It’s no secret there’s a new kid in town, and that’s Angiostrongylus vasorum, better known as lungworm. In all reality lungworm isn’t a new parasite to the community and its prevalence has potentially been exaggerated by pharmaceutical companies. That being said, this parasite can be dangerous and potentially fatal to your pet, so let’s take a quick look at what pet owners should know about lungworm.
The lowdown on lungworm:
Lungworm is a parasite that is found in both dogs and cats. They are species-specific. This means that dog lungworms (Angiostrongylus vasorum) infect dogs and cat lungworms (Aelurostrongylus abstrusus) infect cats. These worms are not spread directly pet to pet, but instead through intermediate hosts. Just think of the intermediate host as the middle man. The intermediate host needed for completing the lungworm life cycle is a slug or snail. Your pet may consume a slug/snail (or even just their slime), swallows the lungworm larvae into the intestinal tract, where they develop and migrate through the body. The end target location are the blood vessels in the lungs (+/- heart). Here adults develop and make more larvae, which are coughed up, swallowed, and returned to the gut to come out in the stools. New slugs/snails consume larvae and the cycle starts again. It has been documented that foxes are becoming a major carrier/spreader of lungworm. Foxes become infected the same way dogs do, and then larvae are passed in the faeces to infect more slugs/snails that then can be consumed by our pets.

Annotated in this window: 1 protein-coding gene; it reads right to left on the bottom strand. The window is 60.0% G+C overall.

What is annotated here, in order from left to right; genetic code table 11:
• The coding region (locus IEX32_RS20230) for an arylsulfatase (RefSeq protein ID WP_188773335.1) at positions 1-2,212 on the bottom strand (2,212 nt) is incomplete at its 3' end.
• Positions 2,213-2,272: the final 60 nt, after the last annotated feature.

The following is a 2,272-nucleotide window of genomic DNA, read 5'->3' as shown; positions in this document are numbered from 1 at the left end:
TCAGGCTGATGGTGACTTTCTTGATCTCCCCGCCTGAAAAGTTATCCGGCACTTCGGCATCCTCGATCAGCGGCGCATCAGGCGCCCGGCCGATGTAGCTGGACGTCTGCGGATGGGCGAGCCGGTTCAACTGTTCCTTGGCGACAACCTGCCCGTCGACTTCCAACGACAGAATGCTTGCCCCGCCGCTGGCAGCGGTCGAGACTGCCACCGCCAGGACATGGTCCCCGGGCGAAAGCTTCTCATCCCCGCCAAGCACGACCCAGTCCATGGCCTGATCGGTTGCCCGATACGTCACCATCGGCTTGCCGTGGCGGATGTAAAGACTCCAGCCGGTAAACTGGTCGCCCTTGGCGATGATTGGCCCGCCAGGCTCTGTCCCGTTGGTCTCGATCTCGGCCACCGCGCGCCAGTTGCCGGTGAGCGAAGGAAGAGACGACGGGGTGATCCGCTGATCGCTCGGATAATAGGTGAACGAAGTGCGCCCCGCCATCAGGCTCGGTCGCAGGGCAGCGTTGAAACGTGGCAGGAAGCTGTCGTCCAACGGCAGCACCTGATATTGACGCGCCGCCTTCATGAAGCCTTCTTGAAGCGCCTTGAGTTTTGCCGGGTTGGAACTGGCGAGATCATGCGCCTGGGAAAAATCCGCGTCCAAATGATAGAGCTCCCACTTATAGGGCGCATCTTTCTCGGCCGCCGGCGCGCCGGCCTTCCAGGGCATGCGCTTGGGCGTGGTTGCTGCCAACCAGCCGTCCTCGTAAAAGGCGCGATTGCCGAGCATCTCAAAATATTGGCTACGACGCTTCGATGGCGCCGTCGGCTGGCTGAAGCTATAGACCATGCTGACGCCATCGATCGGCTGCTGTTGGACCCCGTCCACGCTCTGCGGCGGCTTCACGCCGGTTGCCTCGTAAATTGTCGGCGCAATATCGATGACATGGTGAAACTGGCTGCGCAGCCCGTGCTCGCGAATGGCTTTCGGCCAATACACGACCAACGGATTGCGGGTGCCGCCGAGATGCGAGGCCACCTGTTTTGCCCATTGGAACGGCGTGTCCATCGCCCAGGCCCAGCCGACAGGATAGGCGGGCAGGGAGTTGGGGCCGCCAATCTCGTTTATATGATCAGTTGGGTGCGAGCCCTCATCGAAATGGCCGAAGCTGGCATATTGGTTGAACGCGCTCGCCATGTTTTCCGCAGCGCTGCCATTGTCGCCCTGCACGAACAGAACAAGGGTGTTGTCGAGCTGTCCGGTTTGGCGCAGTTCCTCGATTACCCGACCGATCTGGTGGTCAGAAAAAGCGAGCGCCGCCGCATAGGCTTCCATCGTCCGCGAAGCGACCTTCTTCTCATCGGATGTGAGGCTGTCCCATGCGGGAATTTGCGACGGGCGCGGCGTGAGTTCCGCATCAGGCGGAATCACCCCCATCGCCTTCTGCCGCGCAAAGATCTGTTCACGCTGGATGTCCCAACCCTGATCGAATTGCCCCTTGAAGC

Pets at higher risk are those that spend a lot of time outside and like to explore. These pets are more likely to come into contact with slug/snail slime or to consume them directly. It can even be as simple as drinking water or chewing on plants that have small slugs or slime in them! Another common culprit are toys or bowls that live outside and have touched an infected slug or snail. Cases of lungworm in the UK have been documented in higher numbers in the south, though it is anticipated cases in northern England, Scotland and Ireland will continue to rise.
Check for signs:
Signs your pet is infected with lungworm can be variable. It may be as general as weight loss, vomiting, and decreased appetite. This can progress to coughing and even bleeding abnormalities. Your vet can do a few tests to diagnose lungworm. These include a special faecal test called a Baerman funnel, a blood test called an ELISA, x-rays of the lungs looking for damage, as well as a scope of the airways to collect a sample looking for larvae. Treatment is variable depending on how severely your pet is affected. Hospitalisation is needed in some cases, and as mentioned occasional cases can be fatal.
One of my mantras when it comes to medicine is, PREVENTION is key. Prevention is always better than treatment in lungworm cases. What many pet owners don’t realise is that there is not one wormer that treats all types of worms. This is why it is essential you discuss your pets specific needs/risks with a vet to determine the best parasite preventative for them. Many products out on the market that owners know as “wormer” will treat the most common types such as roundworm or hookworms, but not tapeworms or lungworms.
Tops tips to prevent lungworm in your furry friends…
- Assess your pet’s risk with a vet. VetBox subscribers have free access to vet support.
- Monitor your pets when outside (try your best to prevent them eating slugs and snails).
- Pick up your pets poo and clean outside toys/bowls.
- Be on the lookout for foxes in your area (primarily their faeces in your garden).
Get in touch with the VetBox vet team to discuss your pet’s specific risks.
For up to date expertise on small animal parasites, visit the European Scientific Council on Companion Animal Parasites website at: